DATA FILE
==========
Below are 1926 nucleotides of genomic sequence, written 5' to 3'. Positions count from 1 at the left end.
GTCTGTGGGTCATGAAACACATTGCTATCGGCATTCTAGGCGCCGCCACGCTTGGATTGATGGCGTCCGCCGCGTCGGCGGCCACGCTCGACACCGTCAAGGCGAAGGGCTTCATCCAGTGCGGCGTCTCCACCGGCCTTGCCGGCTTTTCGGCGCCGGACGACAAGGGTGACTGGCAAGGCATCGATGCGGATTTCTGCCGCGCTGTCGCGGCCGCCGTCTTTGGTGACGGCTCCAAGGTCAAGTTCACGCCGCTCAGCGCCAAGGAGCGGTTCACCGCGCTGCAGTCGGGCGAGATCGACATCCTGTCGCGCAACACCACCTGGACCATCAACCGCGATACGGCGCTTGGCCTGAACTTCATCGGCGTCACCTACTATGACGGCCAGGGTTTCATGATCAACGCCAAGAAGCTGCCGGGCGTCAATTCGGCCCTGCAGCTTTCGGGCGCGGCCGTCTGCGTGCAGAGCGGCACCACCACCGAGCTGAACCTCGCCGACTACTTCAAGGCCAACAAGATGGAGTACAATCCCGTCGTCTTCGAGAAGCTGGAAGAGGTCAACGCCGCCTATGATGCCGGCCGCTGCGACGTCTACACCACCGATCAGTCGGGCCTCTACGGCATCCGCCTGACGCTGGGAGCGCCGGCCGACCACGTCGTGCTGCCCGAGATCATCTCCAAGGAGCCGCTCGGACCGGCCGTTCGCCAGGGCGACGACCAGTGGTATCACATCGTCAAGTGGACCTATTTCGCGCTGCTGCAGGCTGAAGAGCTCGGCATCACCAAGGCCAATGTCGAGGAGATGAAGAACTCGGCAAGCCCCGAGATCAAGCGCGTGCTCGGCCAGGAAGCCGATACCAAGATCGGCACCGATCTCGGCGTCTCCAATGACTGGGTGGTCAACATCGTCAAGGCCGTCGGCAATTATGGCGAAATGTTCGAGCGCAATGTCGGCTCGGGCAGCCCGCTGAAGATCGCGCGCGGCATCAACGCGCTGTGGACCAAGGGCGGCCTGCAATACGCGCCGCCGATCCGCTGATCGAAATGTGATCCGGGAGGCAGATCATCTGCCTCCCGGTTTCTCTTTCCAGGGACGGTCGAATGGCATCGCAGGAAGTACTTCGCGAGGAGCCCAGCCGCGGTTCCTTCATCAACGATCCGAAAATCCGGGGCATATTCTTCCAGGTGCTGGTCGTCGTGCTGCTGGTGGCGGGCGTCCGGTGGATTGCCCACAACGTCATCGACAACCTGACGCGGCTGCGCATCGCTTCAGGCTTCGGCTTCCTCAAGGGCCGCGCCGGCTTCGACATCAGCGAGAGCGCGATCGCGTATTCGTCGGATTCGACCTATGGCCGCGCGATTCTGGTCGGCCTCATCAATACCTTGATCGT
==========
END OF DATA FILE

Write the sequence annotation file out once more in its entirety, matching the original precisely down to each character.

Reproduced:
Below are 1926 nucleotides of genomic sequence, written 5' to 3'. Positions count from 1 at the left end.
GTCTGTGGGTCATGAAACACATTGCTATCGGCATTCTAGGCGCCGCCACGCTTGGATTGATGGCGTCCGCCGCGTCGGCGGCCACGCTCGACACCGTCAAGGCGAAGGGCTTCATCCAGTGCGGCGTCTCCACCGGCCTTGCCGGCTTTTCGGCGCCGGACGACAAGGGTGACTGGCAAGGCATCGATGCGGATTTCTGCCGCGCTGTCGCGGCCGCCGTCTTTGGTGACGGCTCCAAGGTCAAGTTCACGCCGCTCAGCGCCAAGGAGCGGTTCACCGCGCTGCAGTCGGGCGAGATCGACATCCTGTCGCGCAACACCACCTGGACCATCAACCGCGATACGGCGCTTGGCCTGAACTTCATCGGCGTCACCTACTATGACGGCCAGGGTTTCATGATCAACGCCAAGAAGCTGCCGGGCGTCAATTCGGCCCTGCAGCTTTCGGGCGCGGCCGTCTGCGTGCAGAGCGGCACCACCACCGAGCTGAACCTCGCCGACTACTTCAAGGCCAACAAGATGGAGTACAATCCCGTCGTCTTCGAGAAGCTGGAAGAGGTCAACGCCGCCTATGATGCCGGCCGCTGCGACGTCTACACCACCGATCAGTCGGGCCTCTACGGCATCCGCCTGACGCTGGGAGCGCCGGCCGACCACGTCGTGCTGCCCGAGATCATCTCCAAGGAGCCGCTCGGACCGGCCGTTCGCCAGGGCGACGACCAGTGGTATCACATCGTCAAGTGGACCTATTTCGCGCTGCTGCAGGCTGAAGAGCTCGGCATCACCAAGGCCAATGTCGAGGAGATGAAGAACTCGGCAAGCCCCGAGATCAAGCGCGTGCTCGGCCAGGAAGCCGATACCAAGATCGGCACCGATCTCGGCGTCTCCAATGACTGGGTGGTCAACATCGTCAAGGCCGTCGGCAATTATGGCGAAATGTTCGAGCGCAATGTCGGCTCGGGCAGCCCGCTGAAGATCGCGCGCGGCATCAACGCGCTGTGGACCAAGGGCGGCCTGCAATACGCGCCGCCGATCCGCTGATCGAAATGTGATCCGGGAGGCAGATCATCTGCCTCCCGGTTTCTCTTTCCAGGGACGGTCGAATGGCATCGCAGGAAGTACTTCGCGAGGAGCCCAGCCGCGGTTCCTTCATCAACGATCCGAAAATCCGGGGCATATTCTTCCAGGTGCTGGTCGTCGTGCTGCTGGTGGCGGGCGTCCGGTGGATTGCCCACAACGTCATCGACAACCTGACGCGGCTGCGCATCGCTTCAGGCTTCGGCTTCCTCAAGGGCCGCGCCGGCTTCGACATCAGCGAGAGCGCGATCGCGTATTCGTCGGATTCGACCTATGGCCGCGCGATTCTGGTCGGCCTCATCAATACCTTGATCGT